How do I get money out of the CIC?

First, if there is a loss by the operating company that is covered by any policy issued by the CIC , then the operating company is entitled to payment under the policy. Second, since this is untaxed money, this should not be the first place you go for funds. However, when the time comes, distributions from the CIC are taxed as qualified dividends and if the CIC is dissolved the gain is taxed as long term capital gains (assuming the CIC has been in place for more than a year). Rates on both qualified dividends and long-term capital gains are currently 15%. There are some other methods of reducing the tax on the liquidation of the CIC but that discussion is beyond the scope of this introduction.

How much does a CIC Cost?

A CIC is a real insurance company. The initial setup of the company involves the legal work in forming the company and drafting the legal documents that control the CIC’s operations (and interaction between shareholders of a multi-member CIC); the legal approval of the company and its shareholders by the licensing jurisdiction (called due diligence); underwriting, actuaries, and other policy issuing costs for the first year’s policies; feasibility study; business plan; and a number of details required to get a brand new insurance company off the ground.

For a pure captive, this initial setup cost is typically $65,000 – $70,000. Then, annual costs are about $40,000-$50,000 a year for accounting, annual fees to the domicile government, and expenses related to issuing insurance policies each year. In practical terms, that is $65,000 – $70,000 to save $540,000 in taxes. (That this 12% of initial expenses on the high end of the estimate to save 45% on current year taxes and then 9% in annual expenses to save 45% on  urrent year taxes.)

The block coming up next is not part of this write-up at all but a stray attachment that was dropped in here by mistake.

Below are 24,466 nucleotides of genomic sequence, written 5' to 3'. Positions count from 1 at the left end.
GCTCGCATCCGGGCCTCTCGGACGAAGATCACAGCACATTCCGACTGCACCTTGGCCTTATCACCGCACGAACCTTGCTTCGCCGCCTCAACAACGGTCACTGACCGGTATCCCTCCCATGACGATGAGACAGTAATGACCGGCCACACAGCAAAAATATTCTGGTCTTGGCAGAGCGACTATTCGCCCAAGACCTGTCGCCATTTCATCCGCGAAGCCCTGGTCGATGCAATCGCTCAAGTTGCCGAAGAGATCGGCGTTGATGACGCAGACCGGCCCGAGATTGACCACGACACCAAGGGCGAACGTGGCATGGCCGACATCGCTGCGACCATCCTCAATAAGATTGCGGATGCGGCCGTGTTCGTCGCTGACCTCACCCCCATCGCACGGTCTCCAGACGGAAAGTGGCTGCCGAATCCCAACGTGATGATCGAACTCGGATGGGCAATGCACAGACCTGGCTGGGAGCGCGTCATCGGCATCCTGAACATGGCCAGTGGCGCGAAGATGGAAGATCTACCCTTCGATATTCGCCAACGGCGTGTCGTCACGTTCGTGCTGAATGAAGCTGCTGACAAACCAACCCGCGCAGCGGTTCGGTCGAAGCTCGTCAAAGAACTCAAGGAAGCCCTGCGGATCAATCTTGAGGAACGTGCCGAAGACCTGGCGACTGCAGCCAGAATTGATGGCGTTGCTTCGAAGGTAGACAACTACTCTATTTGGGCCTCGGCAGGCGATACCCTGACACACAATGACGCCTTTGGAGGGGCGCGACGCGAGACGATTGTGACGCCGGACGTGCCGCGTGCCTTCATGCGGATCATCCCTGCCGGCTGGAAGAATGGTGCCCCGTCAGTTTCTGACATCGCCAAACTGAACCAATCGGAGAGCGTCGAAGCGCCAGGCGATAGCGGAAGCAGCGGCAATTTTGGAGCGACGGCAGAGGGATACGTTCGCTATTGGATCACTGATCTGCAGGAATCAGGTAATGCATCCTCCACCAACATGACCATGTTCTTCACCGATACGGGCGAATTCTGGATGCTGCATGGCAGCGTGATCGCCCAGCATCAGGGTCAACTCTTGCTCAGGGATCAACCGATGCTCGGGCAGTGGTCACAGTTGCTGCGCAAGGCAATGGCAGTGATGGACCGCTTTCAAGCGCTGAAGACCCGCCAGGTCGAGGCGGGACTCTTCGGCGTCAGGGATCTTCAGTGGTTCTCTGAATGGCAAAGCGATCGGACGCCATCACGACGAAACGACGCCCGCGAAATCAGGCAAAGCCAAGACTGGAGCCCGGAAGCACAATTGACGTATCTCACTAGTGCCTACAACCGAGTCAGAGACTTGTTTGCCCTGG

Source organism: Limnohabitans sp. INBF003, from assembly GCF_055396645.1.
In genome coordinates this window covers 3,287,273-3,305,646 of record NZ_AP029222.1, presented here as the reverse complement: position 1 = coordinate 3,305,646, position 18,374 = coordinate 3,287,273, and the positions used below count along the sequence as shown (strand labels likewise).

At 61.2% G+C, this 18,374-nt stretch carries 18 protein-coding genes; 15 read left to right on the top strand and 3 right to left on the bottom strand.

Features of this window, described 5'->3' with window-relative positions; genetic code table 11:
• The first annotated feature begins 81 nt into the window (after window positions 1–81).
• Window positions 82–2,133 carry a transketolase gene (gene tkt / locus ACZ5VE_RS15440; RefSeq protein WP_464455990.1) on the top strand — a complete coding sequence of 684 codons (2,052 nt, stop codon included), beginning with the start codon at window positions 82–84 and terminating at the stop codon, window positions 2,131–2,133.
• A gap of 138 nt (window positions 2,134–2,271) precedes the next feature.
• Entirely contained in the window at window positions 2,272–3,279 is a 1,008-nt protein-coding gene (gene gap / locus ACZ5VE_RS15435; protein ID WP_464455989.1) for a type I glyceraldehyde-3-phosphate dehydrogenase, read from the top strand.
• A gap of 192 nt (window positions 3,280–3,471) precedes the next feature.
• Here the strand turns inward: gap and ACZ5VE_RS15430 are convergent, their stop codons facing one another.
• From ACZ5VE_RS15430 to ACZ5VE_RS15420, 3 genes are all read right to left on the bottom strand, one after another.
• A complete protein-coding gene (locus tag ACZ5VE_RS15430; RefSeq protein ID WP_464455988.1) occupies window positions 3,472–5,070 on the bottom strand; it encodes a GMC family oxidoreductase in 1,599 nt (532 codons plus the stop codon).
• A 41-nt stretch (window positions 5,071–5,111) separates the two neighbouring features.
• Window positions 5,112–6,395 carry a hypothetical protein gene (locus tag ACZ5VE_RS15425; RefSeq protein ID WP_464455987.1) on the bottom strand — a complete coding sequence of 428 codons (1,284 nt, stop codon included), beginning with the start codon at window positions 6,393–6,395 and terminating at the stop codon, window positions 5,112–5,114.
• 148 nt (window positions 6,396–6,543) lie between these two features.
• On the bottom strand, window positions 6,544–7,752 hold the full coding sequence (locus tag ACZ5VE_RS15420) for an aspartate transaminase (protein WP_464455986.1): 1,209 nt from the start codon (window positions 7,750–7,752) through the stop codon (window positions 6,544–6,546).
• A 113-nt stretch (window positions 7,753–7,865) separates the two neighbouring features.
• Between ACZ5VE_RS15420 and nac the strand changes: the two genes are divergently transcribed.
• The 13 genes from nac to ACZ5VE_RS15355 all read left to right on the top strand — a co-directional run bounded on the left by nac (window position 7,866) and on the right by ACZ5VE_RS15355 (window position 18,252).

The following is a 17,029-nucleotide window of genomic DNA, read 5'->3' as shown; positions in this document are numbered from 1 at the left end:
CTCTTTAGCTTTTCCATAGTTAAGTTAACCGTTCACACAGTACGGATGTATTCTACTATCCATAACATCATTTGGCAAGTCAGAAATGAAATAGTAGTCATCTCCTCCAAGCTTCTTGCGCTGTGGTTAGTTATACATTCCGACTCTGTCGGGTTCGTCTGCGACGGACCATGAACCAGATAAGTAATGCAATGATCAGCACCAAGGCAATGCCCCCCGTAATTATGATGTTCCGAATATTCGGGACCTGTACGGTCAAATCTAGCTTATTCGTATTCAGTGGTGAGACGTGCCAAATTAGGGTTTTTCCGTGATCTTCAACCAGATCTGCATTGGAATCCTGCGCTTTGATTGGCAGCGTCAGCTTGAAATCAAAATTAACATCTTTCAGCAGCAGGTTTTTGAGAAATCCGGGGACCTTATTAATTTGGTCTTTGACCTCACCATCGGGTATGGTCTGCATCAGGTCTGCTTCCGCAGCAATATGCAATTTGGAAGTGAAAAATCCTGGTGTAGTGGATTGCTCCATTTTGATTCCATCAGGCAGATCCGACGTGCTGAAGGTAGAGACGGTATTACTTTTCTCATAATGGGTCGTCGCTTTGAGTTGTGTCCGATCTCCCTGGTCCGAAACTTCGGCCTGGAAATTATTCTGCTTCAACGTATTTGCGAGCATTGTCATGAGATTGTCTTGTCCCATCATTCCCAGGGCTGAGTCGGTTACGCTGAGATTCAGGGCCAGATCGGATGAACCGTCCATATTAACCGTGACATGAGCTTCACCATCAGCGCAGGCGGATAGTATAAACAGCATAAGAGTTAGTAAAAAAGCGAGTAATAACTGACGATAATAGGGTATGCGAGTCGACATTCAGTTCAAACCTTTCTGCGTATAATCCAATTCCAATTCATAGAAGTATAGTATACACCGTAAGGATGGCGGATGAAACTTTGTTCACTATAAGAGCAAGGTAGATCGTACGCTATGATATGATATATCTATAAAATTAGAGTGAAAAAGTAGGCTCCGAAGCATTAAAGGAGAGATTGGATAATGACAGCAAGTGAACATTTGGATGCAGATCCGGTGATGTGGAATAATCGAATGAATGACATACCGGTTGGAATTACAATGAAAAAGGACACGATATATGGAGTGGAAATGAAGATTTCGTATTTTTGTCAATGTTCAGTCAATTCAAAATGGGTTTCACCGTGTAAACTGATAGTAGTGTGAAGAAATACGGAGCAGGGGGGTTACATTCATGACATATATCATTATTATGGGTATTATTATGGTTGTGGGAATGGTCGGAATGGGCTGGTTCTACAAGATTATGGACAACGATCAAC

For a cell captive the complexity of the legal agreements is greater, the shareholder due diligence is multiplied by the number of shareholders, and each policy still requires individual underwriting and actuary costs. The result is that a 4 member CIC would cost approximately $85,000 – $100,000 to start (depending on the time each person takes to complete due diligence, how much discussion and planning is required to bring the clients to the point of decision, and then how many policies need to be issued the first year). Costs for a cell captive are typically much less at $35,000-$50,000 per year. The annual costs in a multi-member CIC are also more since there is interaction and planning with multiple shareholders, multiple insurance policies, and increased accounting and reporting requirements caused by multiple members. However, as with the initial costs, there are economies of scale and the annual costs are not simply multiplied by the number of members. Annual costs for a 4 member multi-member CIC would be approximately $65,000 – $75,000 per year and would depend significantly upon how much hand-holding shareholders required and how many polices are issues (the Shareholder Agreement can be drafted to allocate costs to the members that have more polices and require more resources). In practical terms, that is $21,500 – $25,000 (initial costs divided by 4) to save $135,000 in taxes. (That this 18.5% of initial expenses on the high end of the estimate to save 45% on current year taxes and then 13.9% in annual expenses on the high end of the estimate to save 45% on current year taxes).


The amount of total initial capitalization can vary wildly by domicile. But note this- capitalization is not a “cost” since the capital used is simply shifted from the shareholder’s personal funds into the CIC investment account.


For an operating business that self-insures many risks every day, a Captive Insurance Company can address these risks in a manner that saves substantial income taxes and adds to the bottom line. If you are interested in learning whether this planning can be beneficial to your company, then please contact us.